Thursday, June 15
A Holland Reads

Sunday, June 18
Ageless Pages Reviews

Monday, June 19
Myths, Legends, Books & Coffee Pots (with excerpt)

Tuesday, June 20
A Literary Vacation
To Read, Or Not to Read

Wednesday, June 21
Svetlana’s Reads and Views

Thursday, June 22
CelticLady’s Reviews

Friday, June 23
Book Nerd

Book Review: I Love You My Child, I’m Abandoning You

Title: I Love You My Child, I’m Abandoning You
Author: Ariela Palacz
Genre: Hisotrical Fiction
Age Group: Adult
Rating: 4,5 stars
Purchase: Amazon
Review copy provided by Enchanted Book Promotions in exchange for an honest review.

An exciting human documentary taking place in France during the Holocaust

Little Paulette is an excellent pupil, surrounded by a loving family. But one day she is suddenly forced to confront the cruel reality of the Holocaust, together with the rest of French Jewry. Paulette is forced to separate from her family, and as a result, abandoned by her father. But despite her difficult and shocking life experiences, she remains naïve and optimistic, holding on to her thirst for life even in the darkest hours.

An authentic and moving life story

I Love You My Child, I’m Abandoning You is an exciting human documentary, taking place in France during the Holocaust. It honors the memory of the French Jews who perished in the Second World War, while simultaneously giving voice the persistent will to live, and the strength and bravery that characterize those who survived and gave rise to the future generations of the Jewish people.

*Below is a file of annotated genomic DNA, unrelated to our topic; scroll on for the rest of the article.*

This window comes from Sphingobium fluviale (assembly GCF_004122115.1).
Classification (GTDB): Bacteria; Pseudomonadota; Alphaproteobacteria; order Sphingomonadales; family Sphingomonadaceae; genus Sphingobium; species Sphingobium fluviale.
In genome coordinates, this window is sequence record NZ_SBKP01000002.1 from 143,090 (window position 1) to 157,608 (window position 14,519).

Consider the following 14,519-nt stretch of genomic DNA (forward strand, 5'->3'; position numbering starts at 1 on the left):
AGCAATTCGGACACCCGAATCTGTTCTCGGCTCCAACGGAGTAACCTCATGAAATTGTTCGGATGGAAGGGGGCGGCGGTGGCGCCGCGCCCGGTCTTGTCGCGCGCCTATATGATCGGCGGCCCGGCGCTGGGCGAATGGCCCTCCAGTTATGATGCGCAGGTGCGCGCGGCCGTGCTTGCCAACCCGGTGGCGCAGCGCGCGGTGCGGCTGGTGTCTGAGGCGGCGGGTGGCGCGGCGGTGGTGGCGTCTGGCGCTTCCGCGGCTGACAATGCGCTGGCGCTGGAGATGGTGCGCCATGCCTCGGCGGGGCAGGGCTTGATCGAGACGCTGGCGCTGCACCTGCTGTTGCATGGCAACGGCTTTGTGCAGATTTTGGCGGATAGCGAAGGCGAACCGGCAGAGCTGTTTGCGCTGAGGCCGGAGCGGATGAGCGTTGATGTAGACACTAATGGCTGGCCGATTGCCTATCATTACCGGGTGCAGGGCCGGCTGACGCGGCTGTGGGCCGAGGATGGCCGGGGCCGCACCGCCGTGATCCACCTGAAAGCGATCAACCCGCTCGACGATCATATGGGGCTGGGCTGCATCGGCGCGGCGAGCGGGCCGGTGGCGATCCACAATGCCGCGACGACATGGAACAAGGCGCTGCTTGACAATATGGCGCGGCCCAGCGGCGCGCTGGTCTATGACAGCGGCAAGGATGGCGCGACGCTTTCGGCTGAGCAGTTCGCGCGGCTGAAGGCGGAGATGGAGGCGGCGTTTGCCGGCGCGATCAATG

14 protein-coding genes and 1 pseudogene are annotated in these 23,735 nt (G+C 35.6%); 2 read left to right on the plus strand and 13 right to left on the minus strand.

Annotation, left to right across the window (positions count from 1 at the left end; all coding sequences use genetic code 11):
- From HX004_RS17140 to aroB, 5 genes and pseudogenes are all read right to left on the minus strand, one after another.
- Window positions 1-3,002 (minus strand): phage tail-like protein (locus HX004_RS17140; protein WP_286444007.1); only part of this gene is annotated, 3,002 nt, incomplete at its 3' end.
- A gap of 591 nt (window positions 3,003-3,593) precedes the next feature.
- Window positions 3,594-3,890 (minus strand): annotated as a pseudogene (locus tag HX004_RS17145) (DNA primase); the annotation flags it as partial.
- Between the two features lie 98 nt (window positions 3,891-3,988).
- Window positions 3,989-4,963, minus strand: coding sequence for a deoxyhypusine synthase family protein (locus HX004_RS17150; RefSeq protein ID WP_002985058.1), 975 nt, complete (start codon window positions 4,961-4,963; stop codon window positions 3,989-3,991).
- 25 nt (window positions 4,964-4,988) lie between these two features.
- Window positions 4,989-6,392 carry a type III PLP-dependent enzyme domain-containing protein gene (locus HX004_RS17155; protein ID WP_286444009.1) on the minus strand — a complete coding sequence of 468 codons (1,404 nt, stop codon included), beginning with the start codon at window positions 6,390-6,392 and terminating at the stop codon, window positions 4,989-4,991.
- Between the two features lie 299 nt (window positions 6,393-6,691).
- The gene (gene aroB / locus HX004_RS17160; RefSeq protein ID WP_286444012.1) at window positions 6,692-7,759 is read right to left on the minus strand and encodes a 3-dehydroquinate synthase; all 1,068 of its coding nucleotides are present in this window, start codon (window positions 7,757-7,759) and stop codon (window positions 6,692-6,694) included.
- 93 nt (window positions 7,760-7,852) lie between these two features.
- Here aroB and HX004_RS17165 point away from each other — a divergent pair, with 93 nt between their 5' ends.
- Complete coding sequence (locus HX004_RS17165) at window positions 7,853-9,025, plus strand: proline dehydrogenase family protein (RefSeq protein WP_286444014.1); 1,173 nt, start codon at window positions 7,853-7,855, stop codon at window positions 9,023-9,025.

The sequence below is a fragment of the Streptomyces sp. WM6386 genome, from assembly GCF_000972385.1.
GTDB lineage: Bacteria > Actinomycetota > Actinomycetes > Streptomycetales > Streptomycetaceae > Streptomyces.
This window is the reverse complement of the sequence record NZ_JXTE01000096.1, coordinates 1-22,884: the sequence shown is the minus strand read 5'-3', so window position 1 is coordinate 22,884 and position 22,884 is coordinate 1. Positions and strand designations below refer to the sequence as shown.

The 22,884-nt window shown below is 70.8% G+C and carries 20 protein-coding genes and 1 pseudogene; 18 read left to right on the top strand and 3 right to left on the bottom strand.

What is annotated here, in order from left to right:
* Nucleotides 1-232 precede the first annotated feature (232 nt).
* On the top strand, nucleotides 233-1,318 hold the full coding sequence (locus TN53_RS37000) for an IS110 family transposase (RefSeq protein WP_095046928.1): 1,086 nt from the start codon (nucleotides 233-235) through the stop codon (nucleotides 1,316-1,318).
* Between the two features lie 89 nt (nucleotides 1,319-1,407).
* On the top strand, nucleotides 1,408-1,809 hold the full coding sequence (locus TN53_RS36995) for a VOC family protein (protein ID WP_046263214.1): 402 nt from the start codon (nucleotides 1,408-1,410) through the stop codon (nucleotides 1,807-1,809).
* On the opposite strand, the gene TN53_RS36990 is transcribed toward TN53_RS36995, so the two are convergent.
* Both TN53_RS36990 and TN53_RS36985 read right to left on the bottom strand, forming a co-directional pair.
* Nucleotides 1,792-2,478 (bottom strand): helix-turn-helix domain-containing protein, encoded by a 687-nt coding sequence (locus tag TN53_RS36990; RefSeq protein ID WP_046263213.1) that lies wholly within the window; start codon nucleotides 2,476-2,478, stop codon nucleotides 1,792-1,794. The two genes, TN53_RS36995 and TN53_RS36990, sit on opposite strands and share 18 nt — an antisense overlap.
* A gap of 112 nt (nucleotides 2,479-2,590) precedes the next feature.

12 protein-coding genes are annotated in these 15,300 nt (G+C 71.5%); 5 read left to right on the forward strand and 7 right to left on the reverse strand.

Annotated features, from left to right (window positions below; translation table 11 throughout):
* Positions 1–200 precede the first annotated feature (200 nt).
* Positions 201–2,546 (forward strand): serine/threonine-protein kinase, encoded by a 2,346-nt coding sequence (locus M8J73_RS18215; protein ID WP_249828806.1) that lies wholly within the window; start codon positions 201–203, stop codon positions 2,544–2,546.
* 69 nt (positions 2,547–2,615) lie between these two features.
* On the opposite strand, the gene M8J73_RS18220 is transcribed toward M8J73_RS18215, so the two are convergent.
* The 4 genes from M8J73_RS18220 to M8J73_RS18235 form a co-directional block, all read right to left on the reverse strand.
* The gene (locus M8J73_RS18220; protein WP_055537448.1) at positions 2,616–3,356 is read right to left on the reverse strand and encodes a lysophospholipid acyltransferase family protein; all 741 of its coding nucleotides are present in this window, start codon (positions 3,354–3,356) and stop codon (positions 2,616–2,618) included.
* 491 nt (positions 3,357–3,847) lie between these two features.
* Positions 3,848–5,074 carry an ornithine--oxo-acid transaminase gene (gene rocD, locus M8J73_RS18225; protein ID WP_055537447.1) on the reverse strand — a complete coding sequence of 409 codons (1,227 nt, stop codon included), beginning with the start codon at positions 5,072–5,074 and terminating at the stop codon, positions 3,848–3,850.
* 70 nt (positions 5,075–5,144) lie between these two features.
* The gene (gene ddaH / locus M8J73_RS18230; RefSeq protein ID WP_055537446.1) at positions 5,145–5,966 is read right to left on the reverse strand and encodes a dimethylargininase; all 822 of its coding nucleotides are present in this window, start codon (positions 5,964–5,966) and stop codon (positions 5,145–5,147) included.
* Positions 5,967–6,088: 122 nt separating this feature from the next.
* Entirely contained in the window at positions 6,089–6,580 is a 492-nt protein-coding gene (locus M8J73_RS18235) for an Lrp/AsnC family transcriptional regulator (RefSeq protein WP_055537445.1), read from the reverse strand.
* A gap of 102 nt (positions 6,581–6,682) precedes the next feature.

An existential odyssey that puts a spotlight on the human need and right to belong

Ariela Palacz shares her life story through the character of little Paulette Szenker, sensitively weaving past and present into an authentic and moving journey that shifts between WWII France and contemporary Jerusalem. A story about the human spirit and the thirst for a family, a tradition, and a nation, that will touch your heart.

I Love You My Child, I’m Abandoning You is a novel by Ariela Palacz that is set during the Holocaust, in France. Paulette is an excellent pupil surrounded by a loving family. But when the cruel reality of the Holocaust catches up with her and her reltives, she’s forced to seperate from her family, and abandoned by her father. While going through some life-altering experiences, Paulette stays naïve and optimistic, even at the darkest of times.

This book is heartbreaking. Most of the books about the Holocaust are, but this one in particular made me extremely sad and angry. The pacing was a little slow, but that suited the book. The story took time to develop, but the reader needs that time to get to know Paulette and her ordinary life, before the horrible seperation and before tragedy begins.

That the book is based on true events makes it all the more horrible, and makes it an even more emotional read. Don’t expect a happy story.